When it seems like life is impossible to go on and debt is keeping life from progressing, bankruptcy may be the relief valve that one needs. Bankruptcy law allows a judge to order a discharge of any debt. A discharge is an injunction, or restraining order, against creditors. It is an order to cease ALL collection action against the debtor and it last forever. Some debts are not dischargeable, such as child support, certain tax debt, and government fines, but a majority of all debts are indeed dischargeable. And just like that, debts simply just go away.

Merry Christmas!

Saturday, December 11, 2010

Reasons why people get into debt

With the holiday coming around, we all have a lot to be thankful for. It's a season where shopping, eating, and family are celebrated among love ones. Not surprisingly, my office usually slows down around this time of year because people are trying to stay positive and cheerful.

Reading some of the comments from my previous posts, there might have been some misunderstanding because I feel like I might have inadvertently misled some readers into thinking that debt issues/problems only occur to people who are irresponsible with their money or overspend. While there is some truth to that belief, the number one reason why people file bankruptcy in the United States is for medical reasons. This shouldn't come as a surprise since the U.S. still has a long way to go on health care policies.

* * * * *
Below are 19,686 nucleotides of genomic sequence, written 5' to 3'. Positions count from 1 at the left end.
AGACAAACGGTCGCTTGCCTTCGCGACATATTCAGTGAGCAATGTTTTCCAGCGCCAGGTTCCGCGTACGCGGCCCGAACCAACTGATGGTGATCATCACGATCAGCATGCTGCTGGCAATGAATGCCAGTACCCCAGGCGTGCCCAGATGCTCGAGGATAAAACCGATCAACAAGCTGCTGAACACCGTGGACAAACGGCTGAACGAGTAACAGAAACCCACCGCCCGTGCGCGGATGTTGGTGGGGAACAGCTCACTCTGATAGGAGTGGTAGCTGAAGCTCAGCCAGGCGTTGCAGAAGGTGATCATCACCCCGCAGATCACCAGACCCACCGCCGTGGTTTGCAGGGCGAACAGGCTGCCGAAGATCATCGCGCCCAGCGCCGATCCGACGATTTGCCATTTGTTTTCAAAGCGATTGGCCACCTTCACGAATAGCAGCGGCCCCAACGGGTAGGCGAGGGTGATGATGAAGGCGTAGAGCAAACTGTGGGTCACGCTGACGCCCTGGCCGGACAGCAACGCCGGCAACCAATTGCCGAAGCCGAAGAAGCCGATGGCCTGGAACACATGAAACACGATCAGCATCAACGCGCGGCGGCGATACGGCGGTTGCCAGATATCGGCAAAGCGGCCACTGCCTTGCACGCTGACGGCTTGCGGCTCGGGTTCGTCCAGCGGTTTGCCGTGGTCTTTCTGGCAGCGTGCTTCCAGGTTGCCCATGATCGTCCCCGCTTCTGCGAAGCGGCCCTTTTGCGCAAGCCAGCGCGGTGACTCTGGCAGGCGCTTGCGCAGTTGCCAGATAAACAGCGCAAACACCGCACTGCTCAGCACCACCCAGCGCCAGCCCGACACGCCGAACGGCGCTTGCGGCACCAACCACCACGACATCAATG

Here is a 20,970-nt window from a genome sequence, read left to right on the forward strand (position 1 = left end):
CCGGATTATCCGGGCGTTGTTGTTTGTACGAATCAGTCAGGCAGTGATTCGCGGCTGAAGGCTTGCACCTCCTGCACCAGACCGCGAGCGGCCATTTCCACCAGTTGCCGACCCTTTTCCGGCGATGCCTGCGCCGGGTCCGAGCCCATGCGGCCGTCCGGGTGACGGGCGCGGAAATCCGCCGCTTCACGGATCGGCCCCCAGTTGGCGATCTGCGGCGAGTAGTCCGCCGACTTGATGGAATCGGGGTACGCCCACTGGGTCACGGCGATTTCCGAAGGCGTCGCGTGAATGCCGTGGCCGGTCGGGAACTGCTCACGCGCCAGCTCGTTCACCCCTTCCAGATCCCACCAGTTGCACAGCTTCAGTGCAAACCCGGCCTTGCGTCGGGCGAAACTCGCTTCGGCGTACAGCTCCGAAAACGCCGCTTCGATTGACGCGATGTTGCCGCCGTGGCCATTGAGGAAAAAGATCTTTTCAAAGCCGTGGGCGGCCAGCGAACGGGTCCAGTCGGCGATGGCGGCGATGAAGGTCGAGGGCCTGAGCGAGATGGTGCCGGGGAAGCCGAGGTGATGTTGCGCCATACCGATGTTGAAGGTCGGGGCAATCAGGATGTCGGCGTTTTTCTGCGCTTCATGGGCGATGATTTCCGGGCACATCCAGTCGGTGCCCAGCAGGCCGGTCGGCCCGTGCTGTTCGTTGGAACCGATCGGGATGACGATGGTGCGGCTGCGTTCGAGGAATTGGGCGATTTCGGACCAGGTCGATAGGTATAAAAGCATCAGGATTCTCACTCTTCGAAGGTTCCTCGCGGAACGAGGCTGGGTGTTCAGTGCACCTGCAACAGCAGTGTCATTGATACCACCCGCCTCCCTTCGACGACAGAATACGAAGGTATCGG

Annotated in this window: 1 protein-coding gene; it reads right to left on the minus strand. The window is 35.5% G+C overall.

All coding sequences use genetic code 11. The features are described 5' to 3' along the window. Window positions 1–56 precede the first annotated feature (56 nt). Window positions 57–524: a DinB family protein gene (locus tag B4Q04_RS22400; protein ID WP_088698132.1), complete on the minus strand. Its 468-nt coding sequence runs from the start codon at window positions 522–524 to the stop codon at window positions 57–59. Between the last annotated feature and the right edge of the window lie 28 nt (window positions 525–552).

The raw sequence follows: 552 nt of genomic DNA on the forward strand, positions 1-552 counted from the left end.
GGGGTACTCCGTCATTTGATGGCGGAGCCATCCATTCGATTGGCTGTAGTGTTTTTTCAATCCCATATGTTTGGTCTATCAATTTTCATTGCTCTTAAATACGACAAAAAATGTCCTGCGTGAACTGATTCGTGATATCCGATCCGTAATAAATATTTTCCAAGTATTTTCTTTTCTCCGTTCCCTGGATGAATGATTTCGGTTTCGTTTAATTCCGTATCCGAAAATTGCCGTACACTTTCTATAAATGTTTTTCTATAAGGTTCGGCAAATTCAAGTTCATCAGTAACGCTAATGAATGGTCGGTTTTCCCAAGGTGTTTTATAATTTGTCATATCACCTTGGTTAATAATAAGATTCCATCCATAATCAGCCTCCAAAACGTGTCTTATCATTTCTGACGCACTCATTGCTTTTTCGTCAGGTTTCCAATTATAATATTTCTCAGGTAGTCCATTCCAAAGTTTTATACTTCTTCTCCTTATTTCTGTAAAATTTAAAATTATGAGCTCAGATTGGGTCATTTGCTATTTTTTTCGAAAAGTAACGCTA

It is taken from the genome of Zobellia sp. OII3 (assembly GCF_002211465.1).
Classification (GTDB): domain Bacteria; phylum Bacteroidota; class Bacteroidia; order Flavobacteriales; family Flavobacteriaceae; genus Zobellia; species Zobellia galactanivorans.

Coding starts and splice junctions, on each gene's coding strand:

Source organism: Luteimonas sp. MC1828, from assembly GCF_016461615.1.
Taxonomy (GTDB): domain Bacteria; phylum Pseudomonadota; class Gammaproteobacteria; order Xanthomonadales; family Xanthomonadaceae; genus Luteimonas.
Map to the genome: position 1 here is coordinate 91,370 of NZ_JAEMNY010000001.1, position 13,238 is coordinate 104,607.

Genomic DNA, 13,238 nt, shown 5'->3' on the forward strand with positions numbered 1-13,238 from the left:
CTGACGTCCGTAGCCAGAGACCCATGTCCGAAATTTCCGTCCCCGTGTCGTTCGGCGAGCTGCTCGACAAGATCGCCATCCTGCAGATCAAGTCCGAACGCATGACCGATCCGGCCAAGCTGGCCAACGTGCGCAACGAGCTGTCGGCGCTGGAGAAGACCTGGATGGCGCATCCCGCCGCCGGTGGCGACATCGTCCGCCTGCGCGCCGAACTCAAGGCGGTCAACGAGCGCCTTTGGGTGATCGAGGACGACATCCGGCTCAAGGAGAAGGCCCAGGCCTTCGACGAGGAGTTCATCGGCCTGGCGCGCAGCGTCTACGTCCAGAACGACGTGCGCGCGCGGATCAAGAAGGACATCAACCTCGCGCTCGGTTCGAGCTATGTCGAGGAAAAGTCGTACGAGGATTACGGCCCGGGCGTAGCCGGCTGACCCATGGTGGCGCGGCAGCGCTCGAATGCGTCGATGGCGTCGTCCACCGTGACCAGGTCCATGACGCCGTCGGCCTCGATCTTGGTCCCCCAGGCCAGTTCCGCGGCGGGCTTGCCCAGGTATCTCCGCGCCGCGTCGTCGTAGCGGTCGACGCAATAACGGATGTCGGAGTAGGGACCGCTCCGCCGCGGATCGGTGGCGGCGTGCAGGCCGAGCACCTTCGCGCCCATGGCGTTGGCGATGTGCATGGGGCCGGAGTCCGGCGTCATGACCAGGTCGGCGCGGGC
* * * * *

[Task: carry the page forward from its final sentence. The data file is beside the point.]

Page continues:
Unless employed with a financially-sound company that subsidizes health insurance, health insurance is prohibitively expensive to many people who have to buy their own. Those with health insurance through their employer typically pay $40 per pay check toward health insurance; the employer pays the other $300-400. This causes a problem to those who are either unemployed or work for a company that can't afford health insurance for its employees. These folks can't afford to pay for health insurance. One bad health incident can lead to a life-time worth of debt.